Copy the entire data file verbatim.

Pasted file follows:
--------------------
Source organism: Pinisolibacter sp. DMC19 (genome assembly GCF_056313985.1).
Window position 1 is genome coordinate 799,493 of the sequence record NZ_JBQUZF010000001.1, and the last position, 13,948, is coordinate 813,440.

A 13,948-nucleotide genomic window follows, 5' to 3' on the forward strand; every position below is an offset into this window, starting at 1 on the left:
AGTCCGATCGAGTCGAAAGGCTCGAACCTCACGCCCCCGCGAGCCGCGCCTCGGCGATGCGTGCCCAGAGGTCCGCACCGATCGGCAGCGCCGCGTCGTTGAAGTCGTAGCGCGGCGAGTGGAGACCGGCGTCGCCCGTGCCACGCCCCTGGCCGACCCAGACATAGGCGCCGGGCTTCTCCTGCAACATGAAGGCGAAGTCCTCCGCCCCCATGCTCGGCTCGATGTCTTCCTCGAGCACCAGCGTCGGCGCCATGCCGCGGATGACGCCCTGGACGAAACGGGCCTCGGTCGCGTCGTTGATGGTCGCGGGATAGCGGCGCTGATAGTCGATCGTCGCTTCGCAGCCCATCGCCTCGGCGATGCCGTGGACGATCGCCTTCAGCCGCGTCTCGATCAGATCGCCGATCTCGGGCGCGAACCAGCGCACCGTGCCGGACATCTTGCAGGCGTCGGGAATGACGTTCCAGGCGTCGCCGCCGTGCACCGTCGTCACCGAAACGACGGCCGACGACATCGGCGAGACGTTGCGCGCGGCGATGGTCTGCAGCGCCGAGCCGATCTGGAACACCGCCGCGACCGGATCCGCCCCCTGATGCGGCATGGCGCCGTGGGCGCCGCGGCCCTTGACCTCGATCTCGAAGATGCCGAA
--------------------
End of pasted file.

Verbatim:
Source organism: Pinisolibacter sp. DMC19 (genome assembly GCF_056313985.1).
Window position 1 is genome coordinate 799,493 of the sequence record NZ_JBQUZF010000001.1, and the last position, 13,948, is coordinate 813,440.

A 13,948-nucleotide genomic window follows, 5' to 3' on the forward strand; every position below is an offset into this window, starting at 1 on the left:
AGTCCGATCGAGTCGAAAGGCTCGAACCTCACGCCCCCGCGAGCCGCGCCTCGGCGATGCGTGCCCAGAGGTCCGCACCGATCGGCAGCGCCGCGTCGTTGAAGTCGTAGCGCGGCGAGTGGAGACCGGCGTCGCCCGTGCCACGCCCCTGGCCGACCCAGACATAGGCGCCGGGCTTCTCCTGCAACATGAAGGCGAAGTCCTCCGCCCCCATGCTCGGCTCGATGTCTTCCTCGAGCACCAGCGTCGGCGCCATGCCGCGGATGACGCCCTGGACGAAACGGGCCTCGGTCGCGTCGTTGATGGTCGCGGGATAGCGGCGCTGATAGTCGATCGTCGCTTCGCAGCCCATCGCCTCGGCGATGCCGTGGACGATCGCCTTCAGCCGCGTCTCGATCAGATCGCCGATCTCGGGCGCGAACCAGCGCACCGTGCCGGACATCTTGCAGGCGTCGGGAATGACGTTCCAGGCGTCGCCGCCGTGCACCGTCGTCACCGAAACGACGGCCGACGACATCGGCGAGACGTTGCGCGCGGCGATGGTCTGCAGCGCCGAGCCGATCTGGAACACCGCCGCGACCGGATCCGCCCCCTGATGCGGCATGGCGCCGTGGGCGCCGCGGCCCTTGACCTCGATCTCGAAGATGCCGAA